Life insurance is meant as a sort of “safety net” that ensures your family’s financial security in the event of your death. However, life insurance companies are not immediately required to pay out every death benefit claim received. In fact, life insurance is a BIG business, and insurance companies make their profits by collecting premiums and NOT paying out thousands, and possibly even tens-of-thousands, of claims each and every year. This is why state and federal laws are in place to protect insureds and their beneficiaries. Despite these laws, insurance companies continue to unlawfully delay and deny payment on claims in bad faith. Nevertheless, not every denial of a claim is done for a nefarious reason. Here are three reasons that your life insurance claim may be legally denied after your death.
Lying about your age is one thing but lying on your life insurance application is something completely different. Most life insurance policies include a two-year contestability period. This means that if a claim arises within the first two years of the policy’s issue date, the life insurance company is entitled to review the life insurance application for accuracy. If any material misrepresentation was made on the application (even if unrelated to the cause of death), your beneficiary’s claim could be denied. This comes as a shock to many, as the misrepresentation — such as an undisclosed alcoholism diagnosis — does NOT have to cause the insured’s death. The life insurance company can legally claim that the policy would never have been issued had the truth been told on the application, regardless of the actual cause of death. For example, if the insured fails to disclose his or her history of alcoholism but dies from a no-fault car accident and was not drinking behind the wheel, the claim can still be denied.
You Didn’t Pay!
As with any other contract, if you don’t pay your life insurance premium the insurance company isn’t required to honor the policy. State laws require that life insurance companies must provide at least a 30-day grace period if you do miss a payment, and each state has specific notice requirements with regard to the applicable grace period. Once the grace period expires, though, the policy is cancelled and the life insurance company can legally keep all premiums paid to date. In other words, you lose coverage and all premiums paid prior to the lapse are lawfully kept by the insurer. If you do wish to apply for reinstatement of your coverage, the life insurance company can then deny reinstatement if your health has changed since the original policy application. And if the policy is no longer active when the insured passes away? Expect a claim denial but don’t just accept it! ALWAYS have it reviewed by an experienced life insurance attorney. If the life insurer failed to provide “proper” notice (in compliance with applicable state law) of the grace period or made some other error in cancelling the policy, you may still have a fighting chance. To avoid the need for a life insurance lawyer, remember to stay current with payments, and for the elderly or anyone who suffers from serious medical issues, make sure a close family member or friend can help keep track of your payment due dates and check your mailbox for any grace period or lapse notices received.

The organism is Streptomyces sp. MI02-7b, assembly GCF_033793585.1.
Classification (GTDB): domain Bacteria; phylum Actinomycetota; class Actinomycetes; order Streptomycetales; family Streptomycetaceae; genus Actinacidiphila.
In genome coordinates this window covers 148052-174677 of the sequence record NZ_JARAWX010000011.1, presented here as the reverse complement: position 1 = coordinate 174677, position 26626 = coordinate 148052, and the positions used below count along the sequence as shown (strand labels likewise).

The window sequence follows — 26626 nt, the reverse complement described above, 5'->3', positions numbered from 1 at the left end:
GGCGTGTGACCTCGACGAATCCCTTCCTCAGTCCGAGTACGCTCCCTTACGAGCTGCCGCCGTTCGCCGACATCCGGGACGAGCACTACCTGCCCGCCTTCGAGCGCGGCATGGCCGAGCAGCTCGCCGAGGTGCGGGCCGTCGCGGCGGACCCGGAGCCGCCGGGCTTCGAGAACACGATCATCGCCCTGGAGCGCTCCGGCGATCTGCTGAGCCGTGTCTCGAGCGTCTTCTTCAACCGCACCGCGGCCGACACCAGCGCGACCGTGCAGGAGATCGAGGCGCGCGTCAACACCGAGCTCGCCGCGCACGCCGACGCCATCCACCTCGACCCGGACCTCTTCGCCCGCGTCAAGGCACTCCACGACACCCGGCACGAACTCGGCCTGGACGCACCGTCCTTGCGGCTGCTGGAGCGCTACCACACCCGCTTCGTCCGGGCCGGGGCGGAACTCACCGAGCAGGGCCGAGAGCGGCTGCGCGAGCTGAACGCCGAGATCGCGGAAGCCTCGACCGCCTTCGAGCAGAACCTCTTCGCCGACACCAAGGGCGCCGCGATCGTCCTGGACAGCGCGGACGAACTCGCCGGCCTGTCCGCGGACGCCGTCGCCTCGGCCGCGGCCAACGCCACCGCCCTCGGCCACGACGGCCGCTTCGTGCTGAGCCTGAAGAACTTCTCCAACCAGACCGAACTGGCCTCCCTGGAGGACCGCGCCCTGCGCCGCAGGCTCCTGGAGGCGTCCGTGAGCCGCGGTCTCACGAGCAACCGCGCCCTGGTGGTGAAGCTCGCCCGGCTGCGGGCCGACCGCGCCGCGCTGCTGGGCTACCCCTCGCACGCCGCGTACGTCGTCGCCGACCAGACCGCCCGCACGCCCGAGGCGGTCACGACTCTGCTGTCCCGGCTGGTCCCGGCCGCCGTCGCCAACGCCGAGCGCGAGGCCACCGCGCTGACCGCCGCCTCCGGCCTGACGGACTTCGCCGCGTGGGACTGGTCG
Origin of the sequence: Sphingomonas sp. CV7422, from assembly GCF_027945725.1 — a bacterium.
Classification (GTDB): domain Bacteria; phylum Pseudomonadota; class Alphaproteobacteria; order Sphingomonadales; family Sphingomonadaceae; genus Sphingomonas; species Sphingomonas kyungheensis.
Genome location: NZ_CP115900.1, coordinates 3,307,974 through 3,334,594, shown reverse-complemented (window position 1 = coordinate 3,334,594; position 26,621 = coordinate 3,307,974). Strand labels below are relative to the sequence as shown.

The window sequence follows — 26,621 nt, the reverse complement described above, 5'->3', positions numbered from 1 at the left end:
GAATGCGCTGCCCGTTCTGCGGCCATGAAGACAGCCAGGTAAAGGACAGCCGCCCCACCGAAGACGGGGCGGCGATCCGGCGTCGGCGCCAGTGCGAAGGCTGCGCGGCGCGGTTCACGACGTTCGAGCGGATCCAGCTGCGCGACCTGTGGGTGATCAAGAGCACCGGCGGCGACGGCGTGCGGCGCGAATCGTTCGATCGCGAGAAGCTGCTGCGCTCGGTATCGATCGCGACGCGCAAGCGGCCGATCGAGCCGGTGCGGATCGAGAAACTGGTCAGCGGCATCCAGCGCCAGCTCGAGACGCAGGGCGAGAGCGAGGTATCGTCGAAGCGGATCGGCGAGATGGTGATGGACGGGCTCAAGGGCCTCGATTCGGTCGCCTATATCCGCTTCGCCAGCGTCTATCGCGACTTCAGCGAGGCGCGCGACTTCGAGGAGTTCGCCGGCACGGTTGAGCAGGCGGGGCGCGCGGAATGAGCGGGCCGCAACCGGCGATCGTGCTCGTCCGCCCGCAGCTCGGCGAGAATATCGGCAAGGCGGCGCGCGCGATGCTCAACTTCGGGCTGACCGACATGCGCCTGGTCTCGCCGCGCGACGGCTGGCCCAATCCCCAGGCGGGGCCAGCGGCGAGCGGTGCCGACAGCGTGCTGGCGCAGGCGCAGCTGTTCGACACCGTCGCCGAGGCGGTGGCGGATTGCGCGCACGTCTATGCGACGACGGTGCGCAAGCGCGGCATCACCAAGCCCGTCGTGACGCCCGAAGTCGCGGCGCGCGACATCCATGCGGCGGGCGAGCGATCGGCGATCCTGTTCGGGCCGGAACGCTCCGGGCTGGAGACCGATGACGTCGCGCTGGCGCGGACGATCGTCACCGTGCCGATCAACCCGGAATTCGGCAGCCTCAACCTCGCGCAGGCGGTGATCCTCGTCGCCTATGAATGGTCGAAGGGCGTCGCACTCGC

Your Cause of Death is Excluded!
In order to mitigate risk in issuing a life insurance policy, insurance companies sometimes limit the types of deaths covered under the policy. For example, death as a result of participating in an unusually risky pastime may be excluded from payment. If you die skydiving, flying your own plane, or scuba diving, many policies explicitly exclude coverage for these risky activities. Other common exclusions include deaths by suicide, deaths occurring in the commission of (or attempted commission of) a felony, and deaths related to alcohol or drug intoxication, even if caused or contributed to by accidental overdose of a prescription medication.
It is important to note that every death by suicide is not immediately excluded from payment. However, generally death by suicide within a policy’s two-year contestability period will be. These “suicide clauses” vary from company to company and are intended to protect life insurance companies from applicant insureds purchasing life insurance while contemplating suicide. Always have your life insurance claim denial reviewed by a life insurance attorney to determine whether a denial is legitimate, even when the insured dies by suicide or “suspected” suicide.
- After a death occurs, not every life insurance claim is approved and paid. Sometimes life insurance companies delay or deny payment for unlawful reasons. However, there are perfectly legal reasons an insurance company may deny a claim.
- If you lied on your life insurance application and the company finds out within two years of the policy’s issue date, payment on the claim may be denied after your death.
- If you fall behind on premium payments more than 30 days, your policy may lapse for nonpayment, leaving you unprotected in the event of your death.
- If you die while participating in an extremely risky hobby, the insurance company may refuse to pay the claim.
- If you take your own life during the first two years of the policy, if you die while attempting to commit a crime, or if you overdose (even on prescription medication), your beneficiary or beneficiaries may not receive death benefits as a result of a “suicide clause” or other policy exclusion.
If you believe a life insurance company is wrongfully trying to delay or deny your life insurance claim, contact us for a free case evaluation today. The Life & Property Insurance Law Offices of Heather D. Lee can help you navigate the difficult claims process, demand that the company pay what you are rightfully owed, and represent your best interests throughout the case. We look forward to reviewing your claim!